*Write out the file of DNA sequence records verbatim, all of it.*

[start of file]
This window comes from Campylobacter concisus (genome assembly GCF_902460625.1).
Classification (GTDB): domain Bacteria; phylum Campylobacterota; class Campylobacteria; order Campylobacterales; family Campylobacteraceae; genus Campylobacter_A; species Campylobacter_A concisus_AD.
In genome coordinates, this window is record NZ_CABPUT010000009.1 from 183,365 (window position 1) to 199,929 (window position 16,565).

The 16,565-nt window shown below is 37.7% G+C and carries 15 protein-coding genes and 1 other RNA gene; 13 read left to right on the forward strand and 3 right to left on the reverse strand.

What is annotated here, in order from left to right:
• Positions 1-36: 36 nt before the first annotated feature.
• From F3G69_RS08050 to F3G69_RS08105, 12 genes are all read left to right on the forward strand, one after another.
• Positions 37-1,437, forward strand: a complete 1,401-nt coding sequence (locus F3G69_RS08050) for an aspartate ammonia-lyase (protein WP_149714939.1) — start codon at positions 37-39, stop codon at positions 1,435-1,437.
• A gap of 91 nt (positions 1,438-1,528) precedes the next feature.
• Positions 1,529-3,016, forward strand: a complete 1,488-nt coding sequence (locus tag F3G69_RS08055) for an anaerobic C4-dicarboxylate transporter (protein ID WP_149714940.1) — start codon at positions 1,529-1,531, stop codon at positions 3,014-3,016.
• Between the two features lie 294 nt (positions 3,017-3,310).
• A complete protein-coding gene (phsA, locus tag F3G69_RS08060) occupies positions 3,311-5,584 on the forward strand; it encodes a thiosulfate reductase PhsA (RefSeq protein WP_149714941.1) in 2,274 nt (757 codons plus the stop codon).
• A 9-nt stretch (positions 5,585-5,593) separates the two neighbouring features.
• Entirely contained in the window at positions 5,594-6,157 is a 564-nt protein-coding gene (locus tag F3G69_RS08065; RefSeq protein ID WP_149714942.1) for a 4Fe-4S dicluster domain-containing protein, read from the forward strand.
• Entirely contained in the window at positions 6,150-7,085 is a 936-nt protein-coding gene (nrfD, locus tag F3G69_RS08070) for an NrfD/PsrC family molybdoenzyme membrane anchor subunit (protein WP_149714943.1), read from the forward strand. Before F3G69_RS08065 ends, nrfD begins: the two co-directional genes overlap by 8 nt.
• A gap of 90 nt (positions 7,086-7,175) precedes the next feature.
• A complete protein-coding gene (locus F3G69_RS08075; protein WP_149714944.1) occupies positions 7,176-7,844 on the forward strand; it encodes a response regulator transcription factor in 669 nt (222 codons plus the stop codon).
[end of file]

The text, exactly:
This window comes from Campylobacter concisus (genome assembly GCF_902460625.1).
Classification (GTDB): domain Bacteria; phylum Campylobacterota; class Campylobacteria; order Campylobacterales; family Campylobacteraceae; genus Campylobacter_A; species Campylobacter_A concisus_AD.
In genome coordinates, this window is record NZ_CABPUT010000009.1 from 183,365 (window position 1) to 199,929 (window position 16,565).

The 16,565-nt window shown below is 37.7% G+C and carries 15 protein-coding genes and 1 other RNA gene; 13 read left to right on the forward strand and 3 right to left on the reverse strand.

What is annotated here, in order from left to right:
• Positions 1-36: 36 nt before the first annotated feature.
• From F3G69_RS08050 to F3G69_RS08105, 12 genes are all read left to right on the forward strand, one after another.
• Positions 37-1,437, forward strand: a complete 1,401-nt coding sequence (locus F3G69_RS08050) for an aspartate ammonia-lyase (protein WP_149714939.1) — start codon at positions 37-39, stop codon at positions 1,435-1,437.
• A gap of 91 nt (positions 1,438-1,528) precedes the next feature.
• Positions 1,529-3,016, forward strand: a complete 1,488-nt coding sequence (locus tag F3G69_RS08055) for an anaerobic C4-dicarboxylate transporter (protein ID WP_149714940.1) — start codon at positions 1,529-1,531, stop codon at positions 3,014-3,016.
• Between the two features lie 294 nt (positions 3,017-3,310).
• A complete protein-coding gene (phsA, locus tag F3G69_RS08060) occupies positions 3,311-5,584 on the forward strand; it encodes a thiosulfate reductase PhsA (RefSeq protein WP_149714941.1) in 2,274 nt (757 codons plus the stop codon).
• A 9-nt stretch (positions 5,585-5,593) separates the two neighbouring features.
• Entirely contained in the window at positions 5,594-6,157 is a 564-nt protein-coding gene (locus tag F3G69_RS08065; RefSeq protein ID WP_149714942.1) for a 4Fe-4S dicluster domain-containing protein, read from the forward strand.
• Entirely contained in the window at positions 6,150-7,085 is a 936-nt protein-coding gene (nrfD, locus tag F3G69_RS08070) for an NrfD/PsrC family molybdoenzyme membrane anchor subunit (protein WP_149714943.1), read from the forward strand. Before F3G69_RS08065 ends, nrfD begins: the two co-directional genes overlap by 8 nt.
• A gap of 90 nt (positions 7,086-7,175) precedes the next feature.
• A complete protein-coding gene (locus F3G69_RS08075; protein WP_149714944.1) occupies positions 7,176-7,844 on the forward strand; it encodes a response regulator transcription factor in 669 nt (222 codons plus the stop codon).